When you ask yourself: what to see in Luoyang, here are some things that shouldn’t be missed…
Luoyang has many beautiful parks which provide welcome shade in the summer and a perfect place for a picnic or just to escape the city. Entry to the parks is free for most of the year, but there is a 20 RMB charge during school holidays when they usually have events happening.
Wangcheng Park, Zhengzhou Road, Xigong District
Wangcheng Park is home to Luoyang’s zoo, but please avoid supporting zoos in China (or anywhere for that matter) where the animals are kept in terrible conditions, and instead enjoy the beautiful park and river. In spring, the place is bursting with colorful peonies. Wangcheng Park is also home to statues of Mao, Wu Ze Tian and even has a Dutch-style wooden windmill.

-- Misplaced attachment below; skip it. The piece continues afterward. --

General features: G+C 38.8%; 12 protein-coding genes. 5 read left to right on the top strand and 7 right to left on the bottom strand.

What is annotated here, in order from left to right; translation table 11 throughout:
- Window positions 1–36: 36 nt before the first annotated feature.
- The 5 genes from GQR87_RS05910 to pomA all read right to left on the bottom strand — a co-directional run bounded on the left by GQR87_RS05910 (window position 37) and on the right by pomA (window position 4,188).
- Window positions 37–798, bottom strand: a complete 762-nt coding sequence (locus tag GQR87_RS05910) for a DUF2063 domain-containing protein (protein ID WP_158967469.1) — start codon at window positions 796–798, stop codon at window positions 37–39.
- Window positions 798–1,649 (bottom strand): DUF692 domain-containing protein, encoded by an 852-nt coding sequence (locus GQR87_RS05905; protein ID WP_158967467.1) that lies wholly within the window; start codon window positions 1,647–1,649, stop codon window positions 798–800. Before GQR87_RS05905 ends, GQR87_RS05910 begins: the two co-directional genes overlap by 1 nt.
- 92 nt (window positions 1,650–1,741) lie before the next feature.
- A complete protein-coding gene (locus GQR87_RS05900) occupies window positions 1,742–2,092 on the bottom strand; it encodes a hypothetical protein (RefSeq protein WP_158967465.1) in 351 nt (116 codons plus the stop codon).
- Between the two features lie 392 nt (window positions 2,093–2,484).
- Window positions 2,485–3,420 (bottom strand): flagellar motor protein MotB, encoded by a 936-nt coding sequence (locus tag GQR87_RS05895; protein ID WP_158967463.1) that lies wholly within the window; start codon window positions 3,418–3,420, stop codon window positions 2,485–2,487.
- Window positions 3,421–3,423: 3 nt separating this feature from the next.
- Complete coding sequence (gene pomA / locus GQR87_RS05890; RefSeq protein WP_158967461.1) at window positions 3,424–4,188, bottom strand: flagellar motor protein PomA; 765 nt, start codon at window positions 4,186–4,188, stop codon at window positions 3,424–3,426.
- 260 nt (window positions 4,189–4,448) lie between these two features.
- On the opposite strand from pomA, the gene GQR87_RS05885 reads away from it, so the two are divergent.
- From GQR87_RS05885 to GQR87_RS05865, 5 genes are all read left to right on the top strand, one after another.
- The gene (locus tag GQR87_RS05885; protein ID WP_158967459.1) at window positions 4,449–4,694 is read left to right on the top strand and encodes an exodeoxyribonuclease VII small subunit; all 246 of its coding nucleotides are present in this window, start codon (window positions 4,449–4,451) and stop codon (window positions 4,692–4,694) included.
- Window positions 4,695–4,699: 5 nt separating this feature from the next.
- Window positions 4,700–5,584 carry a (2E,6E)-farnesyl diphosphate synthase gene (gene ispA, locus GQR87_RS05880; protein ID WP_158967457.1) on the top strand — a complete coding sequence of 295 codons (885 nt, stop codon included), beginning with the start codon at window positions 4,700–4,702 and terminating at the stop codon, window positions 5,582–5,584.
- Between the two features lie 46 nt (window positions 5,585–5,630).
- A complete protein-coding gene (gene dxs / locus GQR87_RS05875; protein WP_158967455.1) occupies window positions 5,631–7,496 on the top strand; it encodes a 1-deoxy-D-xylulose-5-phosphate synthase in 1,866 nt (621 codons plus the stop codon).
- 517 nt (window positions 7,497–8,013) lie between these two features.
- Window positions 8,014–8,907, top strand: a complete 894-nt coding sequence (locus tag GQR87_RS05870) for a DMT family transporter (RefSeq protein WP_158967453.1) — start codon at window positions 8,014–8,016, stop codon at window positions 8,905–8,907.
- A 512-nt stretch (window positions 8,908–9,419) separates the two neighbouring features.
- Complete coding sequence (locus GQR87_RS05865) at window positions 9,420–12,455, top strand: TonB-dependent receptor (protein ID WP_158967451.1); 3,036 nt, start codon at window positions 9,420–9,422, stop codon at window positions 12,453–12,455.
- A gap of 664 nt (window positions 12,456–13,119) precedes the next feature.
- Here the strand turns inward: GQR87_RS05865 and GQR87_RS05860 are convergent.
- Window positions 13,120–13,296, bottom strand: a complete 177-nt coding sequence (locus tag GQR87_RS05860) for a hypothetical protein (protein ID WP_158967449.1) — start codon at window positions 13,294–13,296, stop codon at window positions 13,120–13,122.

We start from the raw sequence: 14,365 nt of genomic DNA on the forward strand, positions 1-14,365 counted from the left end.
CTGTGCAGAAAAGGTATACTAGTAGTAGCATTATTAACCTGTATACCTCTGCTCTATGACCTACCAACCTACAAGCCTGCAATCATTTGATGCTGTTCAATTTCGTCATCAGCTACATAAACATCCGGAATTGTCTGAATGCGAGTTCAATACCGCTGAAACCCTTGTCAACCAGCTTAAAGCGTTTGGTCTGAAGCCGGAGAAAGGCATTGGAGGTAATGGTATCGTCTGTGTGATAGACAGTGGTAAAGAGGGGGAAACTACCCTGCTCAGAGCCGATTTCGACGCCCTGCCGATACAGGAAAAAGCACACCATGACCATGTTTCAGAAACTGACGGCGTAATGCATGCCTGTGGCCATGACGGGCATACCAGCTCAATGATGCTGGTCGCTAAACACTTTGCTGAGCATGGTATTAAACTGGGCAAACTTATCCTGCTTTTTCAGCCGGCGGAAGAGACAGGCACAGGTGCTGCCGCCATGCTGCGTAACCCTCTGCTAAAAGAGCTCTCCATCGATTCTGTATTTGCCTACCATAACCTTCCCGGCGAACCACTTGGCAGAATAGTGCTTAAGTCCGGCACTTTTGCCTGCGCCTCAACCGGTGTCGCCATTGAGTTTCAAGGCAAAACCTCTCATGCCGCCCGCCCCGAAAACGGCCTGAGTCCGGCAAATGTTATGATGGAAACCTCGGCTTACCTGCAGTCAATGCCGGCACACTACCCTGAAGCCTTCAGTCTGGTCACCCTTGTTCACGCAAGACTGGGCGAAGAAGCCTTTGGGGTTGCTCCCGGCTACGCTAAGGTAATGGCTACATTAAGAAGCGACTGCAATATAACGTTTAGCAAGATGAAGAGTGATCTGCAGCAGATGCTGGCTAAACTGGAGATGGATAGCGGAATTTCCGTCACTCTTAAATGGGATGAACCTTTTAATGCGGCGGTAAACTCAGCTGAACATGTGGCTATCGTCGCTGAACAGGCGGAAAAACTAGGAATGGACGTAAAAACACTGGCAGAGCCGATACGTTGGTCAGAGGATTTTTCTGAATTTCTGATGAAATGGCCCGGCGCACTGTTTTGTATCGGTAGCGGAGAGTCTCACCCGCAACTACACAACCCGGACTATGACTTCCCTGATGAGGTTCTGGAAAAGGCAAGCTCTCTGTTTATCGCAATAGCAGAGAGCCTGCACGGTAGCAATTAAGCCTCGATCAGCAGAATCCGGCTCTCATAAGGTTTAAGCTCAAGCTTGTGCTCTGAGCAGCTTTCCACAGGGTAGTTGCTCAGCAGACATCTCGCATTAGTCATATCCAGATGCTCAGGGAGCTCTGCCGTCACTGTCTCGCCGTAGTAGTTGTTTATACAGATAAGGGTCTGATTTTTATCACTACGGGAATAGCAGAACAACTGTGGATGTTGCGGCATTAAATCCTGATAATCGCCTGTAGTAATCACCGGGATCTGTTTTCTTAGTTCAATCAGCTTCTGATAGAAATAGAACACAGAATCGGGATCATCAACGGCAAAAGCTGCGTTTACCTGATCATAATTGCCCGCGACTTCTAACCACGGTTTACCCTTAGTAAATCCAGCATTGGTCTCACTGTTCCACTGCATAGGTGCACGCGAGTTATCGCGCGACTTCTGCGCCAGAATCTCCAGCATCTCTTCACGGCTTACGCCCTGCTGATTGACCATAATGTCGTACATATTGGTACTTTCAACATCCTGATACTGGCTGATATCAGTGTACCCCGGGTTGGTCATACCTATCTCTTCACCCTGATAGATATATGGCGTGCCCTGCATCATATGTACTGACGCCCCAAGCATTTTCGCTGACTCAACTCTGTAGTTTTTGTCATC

Luopu Park, Binhe Nan Lu (either side of the river)
Luopu Park follows the Luo River for almost 10km and is a great place for a picnic. Birdwatchers will be treated to Egrets, Cormorants and Heron’s fishing for their supper, and in the trees above azure-winged magpies, hoopoes and bulbuls.
Zhou Shan Park, Zhuo Fei Lu, Jianxi District
My favorite park in Luoyang, Zhoushan Park (Mountain Park) offers fantastic views over the city and out to the mountains in the distance. The park is a little far from anything else of interest (you can stumble into the countryside here and witness the real China) but is worth the short taxi ride to get there as the views are simply marvelous.
Sui & Tang Dynasty Botanical Gardens, Wangcheng Dadao, New District
Sui Tang Botanical Gardens is Luoyang’s largest park and is across from the Luoyang Museum and has an adjacent amusement park.
Luoyang Peony Festival